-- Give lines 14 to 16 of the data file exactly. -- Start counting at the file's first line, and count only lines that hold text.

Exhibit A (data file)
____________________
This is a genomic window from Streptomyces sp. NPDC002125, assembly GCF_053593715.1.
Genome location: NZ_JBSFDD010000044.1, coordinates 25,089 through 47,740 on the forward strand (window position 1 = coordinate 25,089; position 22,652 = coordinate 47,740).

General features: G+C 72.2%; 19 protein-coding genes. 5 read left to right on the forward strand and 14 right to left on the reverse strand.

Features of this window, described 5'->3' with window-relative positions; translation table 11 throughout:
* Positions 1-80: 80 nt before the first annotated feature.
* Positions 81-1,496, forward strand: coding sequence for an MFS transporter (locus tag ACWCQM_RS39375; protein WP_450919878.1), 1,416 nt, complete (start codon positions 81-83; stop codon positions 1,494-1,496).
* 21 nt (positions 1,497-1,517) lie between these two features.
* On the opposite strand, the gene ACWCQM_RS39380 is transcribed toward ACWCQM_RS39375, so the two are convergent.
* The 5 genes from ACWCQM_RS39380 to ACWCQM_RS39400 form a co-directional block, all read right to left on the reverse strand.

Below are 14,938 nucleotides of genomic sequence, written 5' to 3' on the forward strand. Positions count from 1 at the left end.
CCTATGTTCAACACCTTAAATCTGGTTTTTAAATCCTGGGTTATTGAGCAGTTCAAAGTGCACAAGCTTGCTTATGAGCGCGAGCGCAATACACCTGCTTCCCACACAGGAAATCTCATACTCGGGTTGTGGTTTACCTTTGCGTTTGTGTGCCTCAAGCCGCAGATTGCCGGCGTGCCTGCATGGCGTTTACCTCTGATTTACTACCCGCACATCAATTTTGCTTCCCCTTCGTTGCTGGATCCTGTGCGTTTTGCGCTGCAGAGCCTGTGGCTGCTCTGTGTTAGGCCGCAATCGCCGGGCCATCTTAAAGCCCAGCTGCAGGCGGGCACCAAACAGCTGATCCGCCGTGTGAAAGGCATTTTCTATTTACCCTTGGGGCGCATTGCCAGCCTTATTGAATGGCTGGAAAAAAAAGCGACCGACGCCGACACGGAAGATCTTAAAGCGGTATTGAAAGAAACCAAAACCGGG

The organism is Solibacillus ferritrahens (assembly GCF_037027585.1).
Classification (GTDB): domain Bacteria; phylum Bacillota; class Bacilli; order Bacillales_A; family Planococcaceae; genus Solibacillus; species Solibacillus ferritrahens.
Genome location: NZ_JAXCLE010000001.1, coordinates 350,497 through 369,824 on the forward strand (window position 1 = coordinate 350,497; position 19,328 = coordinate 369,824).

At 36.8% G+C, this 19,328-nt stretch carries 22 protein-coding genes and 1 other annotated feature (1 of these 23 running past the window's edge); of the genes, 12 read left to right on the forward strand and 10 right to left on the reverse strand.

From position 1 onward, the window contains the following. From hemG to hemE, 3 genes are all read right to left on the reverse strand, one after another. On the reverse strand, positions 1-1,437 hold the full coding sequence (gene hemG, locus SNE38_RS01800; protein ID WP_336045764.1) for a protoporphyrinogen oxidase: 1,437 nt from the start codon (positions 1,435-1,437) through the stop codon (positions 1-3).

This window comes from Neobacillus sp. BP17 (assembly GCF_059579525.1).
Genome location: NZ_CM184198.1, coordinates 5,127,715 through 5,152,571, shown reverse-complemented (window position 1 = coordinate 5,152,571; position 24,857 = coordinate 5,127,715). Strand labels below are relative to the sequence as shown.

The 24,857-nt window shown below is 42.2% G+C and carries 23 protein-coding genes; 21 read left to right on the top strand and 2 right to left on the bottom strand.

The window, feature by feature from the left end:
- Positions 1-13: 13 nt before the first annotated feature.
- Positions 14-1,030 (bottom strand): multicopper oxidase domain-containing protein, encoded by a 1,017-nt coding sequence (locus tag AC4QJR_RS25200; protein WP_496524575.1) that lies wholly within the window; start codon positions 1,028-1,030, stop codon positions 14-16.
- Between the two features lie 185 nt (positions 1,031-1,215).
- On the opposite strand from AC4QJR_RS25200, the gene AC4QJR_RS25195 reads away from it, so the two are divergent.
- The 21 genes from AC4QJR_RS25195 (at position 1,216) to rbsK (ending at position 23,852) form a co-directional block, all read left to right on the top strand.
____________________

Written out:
Genome location: NZ_JAXCLE010000001.1, coordinates 350,497 through 369,824 on the forward strand (window position 1 = coordinate 350,497; position 19,328 = coordinate 369,824).

At 36.8% G+C, this 19,328-nt stretch carries 22 protein-coding genes and 1 other annotated feature (1 of these 23 running past the window's edge); of the genes, 12 read left to right on the forward strand and 10 right to left on the reverse strand.

From position 1 onward, the window contains the following. From hemG to hemE, 3 genes are all read right to left on the reverse strand, one after another. On the reverse strand, positions 1-1,437 hold the full coding sequence (gene hemG, locus SNE38_RS01800; protein ID WP_336045764.1) for a protoporphyrinogen oxidase: 1,437 nt from the start codon (positions 1,435-1,437) through the stop codon (positions 1-3).